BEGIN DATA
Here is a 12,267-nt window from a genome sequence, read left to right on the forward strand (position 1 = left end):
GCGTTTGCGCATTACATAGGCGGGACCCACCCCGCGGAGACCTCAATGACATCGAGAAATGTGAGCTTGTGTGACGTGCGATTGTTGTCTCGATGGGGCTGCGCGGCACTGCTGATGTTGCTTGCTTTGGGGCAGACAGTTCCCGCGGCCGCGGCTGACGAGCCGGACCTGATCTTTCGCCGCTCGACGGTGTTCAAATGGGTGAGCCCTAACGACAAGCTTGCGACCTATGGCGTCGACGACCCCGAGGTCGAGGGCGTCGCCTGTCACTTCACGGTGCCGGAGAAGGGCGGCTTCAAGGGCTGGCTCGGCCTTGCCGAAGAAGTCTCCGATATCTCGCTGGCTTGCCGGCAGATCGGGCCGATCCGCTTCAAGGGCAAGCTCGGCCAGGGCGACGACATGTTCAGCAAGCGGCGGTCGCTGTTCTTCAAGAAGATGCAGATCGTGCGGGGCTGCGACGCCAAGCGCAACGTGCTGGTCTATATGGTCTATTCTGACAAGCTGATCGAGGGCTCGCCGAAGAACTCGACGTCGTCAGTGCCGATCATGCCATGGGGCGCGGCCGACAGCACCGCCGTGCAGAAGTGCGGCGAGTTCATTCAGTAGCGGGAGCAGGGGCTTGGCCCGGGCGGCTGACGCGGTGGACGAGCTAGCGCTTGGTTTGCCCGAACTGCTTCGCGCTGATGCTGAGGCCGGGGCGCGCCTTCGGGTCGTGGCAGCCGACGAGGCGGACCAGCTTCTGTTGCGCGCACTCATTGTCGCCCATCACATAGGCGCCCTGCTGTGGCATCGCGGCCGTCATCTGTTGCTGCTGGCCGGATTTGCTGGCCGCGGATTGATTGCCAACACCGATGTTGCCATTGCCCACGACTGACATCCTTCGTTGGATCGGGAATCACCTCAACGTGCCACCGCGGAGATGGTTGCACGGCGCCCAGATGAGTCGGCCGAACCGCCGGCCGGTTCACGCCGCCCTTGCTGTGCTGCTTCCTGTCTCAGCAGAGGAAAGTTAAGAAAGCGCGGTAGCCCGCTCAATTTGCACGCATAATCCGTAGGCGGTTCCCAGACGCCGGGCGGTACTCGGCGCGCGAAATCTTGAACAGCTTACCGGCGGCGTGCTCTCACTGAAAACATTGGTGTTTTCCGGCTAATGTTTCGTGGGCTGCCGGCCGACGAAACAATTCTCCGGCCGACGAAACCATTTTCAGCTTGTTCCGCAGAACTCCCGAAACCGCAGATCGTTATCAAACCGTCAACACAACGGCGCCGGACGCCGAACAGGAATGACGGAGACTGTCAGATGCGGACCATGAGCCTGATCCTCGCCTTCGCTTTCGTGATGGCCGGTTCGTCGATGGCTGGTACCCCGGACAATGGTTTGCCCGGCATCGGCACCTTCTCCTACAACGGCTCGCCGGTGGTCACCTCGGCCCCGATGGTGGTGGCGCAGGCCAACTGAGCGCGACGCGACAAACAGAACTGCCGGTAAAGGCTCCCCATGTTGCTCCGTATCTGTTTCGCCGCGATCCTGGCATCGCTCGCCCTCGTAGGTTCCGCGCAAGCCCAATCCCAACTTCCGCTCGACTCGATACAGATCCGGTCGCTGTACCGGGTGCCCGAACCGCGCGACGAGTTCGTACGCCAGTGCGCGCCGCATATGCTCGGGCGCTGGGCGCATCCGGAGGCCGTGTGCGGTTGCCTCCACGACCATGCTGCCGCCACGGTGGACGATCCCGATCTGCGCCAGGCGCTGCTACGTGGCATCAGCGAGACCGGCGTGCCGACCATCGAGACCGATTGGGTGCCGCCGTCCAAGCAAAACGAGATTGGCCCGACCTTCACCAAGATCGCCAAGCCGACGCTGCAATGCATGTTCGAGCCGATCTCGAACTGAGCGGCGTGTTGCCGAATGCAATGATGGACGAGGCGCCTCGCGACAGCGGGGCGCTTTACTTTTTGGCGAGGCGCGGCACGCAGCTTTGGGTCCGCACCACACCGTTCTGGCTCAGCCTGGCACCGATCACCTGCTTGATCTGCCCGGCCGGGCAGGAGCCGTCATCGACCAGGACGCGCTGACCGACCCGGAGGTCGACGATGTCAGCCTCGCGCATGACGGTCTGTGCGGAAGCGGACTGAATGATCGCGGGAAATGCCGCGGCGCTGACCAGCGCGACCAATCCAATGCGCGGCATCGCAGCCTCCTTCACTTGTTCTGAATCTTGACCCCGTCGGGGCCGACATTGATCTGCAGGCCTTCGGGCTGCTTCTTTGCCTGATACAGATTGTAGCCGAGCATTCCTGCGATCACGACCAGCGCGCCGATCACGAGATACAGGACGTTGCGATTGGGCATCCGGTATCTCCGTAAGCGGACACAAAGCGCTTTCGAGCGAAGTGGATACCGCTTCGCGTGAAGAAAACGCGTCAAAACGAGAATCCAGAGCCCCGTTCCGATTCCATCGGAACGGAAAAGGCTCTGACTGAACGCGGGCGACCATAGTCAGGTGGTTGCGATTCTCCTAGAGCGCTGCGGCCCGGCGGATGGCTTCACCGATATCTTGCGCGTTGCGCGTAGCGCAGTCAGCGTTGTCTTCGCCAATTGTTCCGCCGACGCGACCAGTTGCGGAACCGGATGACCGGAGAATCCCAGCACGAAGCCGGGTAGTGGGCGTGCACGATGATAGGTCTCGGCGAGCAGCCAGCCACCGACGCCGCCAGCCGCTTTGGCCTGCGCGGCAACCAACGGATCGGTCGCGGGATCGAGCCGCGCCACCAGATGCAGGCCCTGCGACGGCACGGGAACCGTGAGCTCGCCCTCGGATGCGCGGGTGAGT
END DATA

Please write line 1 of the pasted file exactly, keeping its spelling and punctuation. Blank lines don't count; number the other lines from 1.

Here is a 12,267-nt window from a genome sequence, read left to right on the forward strand (position 1 = left end):